Please use this identifier to cite or link to this item: http://localhost:8081/xmlui/handle/123456789/1454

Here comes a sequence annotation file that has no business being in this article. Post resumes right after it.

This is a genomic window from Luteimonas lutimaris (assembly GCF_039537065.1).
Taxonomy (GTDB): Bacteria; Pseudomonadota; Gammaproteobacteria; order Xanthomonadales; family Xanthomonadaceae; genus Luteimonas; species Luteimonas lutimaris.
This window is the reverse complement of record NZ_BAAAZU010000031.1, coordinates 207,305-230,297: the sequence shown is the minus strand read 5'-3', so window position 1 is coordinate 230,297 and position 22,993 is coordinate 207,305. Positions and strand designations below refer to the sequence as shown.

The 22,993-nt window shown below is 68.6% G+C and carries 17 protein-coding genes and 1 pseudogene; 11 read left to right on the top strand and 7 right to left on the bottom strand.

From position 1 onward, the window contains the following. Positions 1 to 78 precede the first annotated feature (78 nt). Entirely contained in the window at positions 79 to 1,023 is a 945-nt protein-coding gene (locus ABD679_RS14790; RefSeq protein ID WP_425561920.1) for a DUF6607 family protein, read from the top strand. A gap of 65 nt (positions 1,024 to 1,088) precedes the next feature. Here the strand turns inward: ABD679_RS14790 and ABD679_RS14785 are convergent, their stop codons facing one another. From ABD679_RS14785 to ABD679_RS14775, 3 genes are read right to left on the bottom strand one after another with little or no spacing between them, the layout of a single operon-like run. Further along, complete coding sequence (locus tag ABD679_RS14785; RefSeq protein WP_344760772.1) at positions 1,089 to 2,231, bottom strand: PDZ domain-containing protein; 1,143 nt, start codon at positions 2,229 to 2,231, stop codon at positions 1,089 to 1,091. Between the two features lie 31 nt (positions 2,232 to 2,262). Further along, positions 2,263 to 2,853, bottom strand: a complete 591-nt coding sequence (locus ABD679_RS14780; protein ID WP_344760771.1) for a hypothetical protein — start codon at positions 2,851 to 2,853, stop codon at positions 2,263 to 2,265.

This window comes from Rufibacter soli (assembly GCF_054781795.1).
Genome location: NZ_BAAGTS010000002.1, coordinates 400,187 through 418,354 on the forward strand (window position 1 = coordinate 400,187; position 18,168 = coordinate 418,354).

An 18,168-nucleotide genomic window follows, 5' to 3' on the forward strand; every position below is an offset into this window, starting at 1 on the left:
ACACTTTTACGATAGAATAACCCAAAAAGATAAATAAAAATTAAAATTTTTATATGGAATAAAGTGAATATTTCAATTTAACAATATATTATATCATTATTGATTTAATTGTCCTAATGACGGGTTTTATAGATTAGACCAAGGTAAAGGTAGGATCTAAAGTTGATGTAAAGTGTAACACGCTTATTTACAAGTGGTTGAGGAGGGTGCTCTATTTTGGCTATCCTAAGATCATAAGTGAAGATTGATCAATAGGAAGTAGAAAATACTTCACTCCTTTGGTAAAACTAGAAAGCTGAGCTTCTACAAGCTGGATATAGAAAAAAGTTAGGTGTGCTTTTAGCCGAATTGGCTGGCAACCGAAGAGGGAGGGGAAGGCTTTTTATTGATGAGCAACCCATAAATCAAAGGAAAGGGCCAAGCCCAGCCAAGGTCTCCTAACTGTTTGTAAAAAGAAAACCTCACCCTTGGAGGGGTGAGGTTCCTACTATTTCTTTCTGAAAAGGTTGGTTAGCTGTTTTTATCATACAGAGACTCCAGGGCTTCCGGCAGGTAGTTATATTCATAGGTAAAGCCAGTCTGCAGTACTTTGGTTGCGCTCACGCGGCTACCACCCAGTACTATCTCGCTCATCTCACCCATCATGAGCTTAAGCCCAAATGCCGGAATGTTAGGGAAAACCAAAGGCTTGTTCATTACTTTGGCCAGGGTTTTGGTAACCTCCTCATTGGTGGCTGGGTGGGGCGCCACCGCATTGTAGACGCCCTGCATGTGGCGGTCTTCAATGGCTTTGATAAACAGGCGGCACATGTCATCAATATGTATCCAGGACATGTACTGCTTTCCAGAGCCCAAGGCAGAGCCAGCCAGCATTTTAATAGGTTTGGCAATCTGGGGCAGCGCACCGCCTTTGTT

Authors: Srivastava, Jyoti Bhushan
Issue Date: 1998